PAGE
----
London, UK (August 1, 2007) — Falling CD prices and a lack of concern over the threat of prosecution means that illegal digital music downloading is at a record high and rising, according to the UK’s Entertainment Media Research. The researcher’s fourth annual Digital Music Survey also reveals that social networks are changing the way music is discovered, purchased and consumed as the growth of legal downloads slows.
The survey, which polled 1,700 UK consumers, discovered that the number of people claiming to have illegally downloaded music has increased from 36 percent last year to 43 percent in 2007. Concern over the threat of legal action appears to be waning, with only 33 percent worried about prosecution, down from 42 percent in 2006. Eighteen percent of respondents said they would continue to illegally download tracks, compared with eight percent last year.
Meanwhile, the growth of legal downloading, which the labels hoped would help offset the shortfall due to declining physical media sales, has slowed. Legal downloads increased 40 percent between 2005 and 2006, but that rate of increase has dropped to just 16 percent over the last 12 months.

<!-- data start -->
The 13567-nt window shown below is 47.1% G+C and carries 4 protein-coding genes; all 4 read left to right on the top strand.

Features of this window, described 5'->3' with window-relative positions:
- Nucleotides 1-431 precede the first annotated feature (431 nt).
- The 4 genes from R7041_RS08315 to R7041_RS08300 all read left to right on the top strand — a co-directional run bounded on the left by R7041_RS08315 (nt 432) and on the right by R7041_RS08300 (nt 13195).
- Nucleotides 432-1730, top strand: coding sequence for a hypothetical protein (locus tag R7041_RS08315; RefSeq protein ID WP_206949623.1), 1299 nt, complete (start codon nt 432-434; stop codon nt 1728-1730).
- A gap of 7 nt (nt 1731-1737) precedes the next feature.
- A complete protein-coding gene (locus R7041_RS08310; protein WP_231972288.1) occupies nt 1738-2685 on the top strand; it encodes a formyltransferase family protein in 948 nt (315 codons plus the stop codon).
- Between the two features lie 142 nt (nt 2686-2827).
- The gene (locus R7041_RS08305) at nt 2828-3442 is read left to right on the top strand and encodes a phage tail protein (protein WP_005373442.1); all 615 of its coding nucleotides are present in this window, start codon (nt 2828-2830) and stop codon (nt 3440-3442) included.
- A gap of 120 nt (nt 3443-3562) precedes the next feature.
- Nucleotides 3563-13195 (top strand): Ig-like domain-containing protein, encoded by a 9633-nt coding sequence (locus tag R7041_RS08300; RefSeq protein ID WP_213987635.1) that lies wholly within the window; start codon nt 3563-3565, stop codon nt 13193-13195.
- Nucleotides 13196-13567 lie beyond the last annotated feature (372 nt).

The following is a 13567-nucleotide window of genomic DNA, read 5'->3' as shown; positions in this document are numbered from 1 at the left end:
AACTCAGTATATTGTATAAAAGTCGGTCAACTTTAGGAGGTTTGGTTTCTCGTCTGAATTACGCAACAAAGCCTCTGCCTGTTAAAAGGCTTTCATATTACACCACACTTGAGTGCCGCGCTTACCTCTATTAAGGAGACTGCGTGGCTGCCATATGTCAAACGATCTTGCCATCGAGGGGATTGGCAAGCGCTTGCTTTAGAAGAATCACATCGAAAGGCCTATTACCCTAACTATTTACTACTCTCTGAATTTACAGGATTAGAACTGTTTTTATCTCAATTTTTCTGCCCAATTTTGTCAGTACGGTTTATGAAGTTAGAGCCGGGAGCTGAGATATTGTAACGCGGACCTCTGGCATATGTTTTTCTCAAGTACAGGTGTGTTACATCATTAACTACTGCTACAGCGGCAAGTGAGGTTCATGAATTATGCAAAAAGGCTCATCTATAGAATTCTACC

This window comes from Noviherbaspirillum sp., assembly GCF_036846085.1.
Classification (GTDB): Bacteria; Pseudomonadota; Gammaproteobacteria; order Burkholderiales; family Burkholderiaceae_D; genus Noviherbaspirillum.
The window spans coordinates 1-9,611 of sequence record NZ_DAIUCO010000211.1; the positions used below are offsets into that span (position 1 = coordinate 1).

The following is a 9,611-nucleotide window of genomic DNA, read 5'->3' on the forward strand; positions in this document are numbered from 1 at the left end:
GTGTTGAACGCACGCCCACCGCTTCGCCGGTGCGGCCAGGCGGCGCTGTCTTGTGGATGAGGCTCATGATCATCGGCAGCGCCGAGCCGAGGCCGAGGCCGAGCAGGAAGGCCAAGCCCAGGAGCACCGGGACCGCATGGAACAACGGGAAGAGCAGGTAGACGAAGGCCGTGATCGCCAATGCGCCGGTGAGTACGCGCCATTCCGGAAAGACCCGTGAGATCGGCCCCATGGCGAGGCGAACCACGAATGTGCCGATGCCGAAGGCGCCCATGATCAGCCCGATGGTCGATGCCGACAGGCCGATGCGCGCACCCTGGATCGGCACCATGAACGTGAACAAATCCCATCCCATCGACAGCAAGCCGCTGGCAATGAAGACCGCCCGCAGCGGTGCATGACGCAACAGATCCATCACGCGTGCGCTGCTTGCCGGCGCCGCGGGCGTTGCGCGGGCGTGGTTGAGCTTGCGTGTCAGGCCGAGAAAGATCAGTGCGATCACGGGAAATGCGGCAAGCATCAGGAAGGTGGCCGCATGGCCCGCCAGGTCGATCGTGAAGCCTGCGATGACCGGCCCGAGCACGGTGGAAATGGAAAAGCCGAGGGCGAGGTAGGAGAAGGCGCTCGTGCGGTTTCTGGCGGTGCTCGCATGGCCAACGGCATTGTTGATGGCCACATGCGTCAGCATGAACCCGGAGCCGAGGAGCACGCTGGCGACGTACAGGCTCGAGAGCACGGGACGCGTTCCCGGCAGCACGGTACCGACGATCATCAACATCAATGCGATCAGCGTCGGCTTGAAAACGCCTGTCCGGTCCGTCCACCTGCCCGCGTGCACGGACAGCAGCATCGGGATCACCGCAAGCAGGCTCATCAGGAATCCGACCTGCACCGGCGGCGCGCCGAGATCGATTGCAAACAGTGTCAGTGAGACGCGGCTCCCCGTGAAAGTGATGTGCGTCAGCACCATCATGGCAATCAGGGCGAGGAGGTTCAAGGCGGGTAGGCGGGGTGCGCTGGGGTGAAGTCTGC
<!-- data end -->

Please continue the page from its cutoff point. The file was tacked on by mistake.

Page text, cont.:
The report points to the decline in CD retail prices as a factor in the erosion of the perceived value of authorized downloads. One answer might be differential pricing, the report suggests, with 84 percent of consumers believing that older downloads should be less expensive and 48 percent stating they would be prepared to pay more for newer tracks.
Social networking sites such as MySpace, YouTube and Bebo have become increasingly important in the discovery of new music, according to respondents. Over half of those surveyed visit such sites to find new music, and 30 percent claim they went on to buy or download music that they discovered there.
But the purchasing process apparently needs some work: 46 percent of those surveyed who visit social networking sites expressed a wish that it was easier to immediately acquire tracks using a “buy now” button or similar means.
Entertainment Media Research: 2007 Digital Music Survey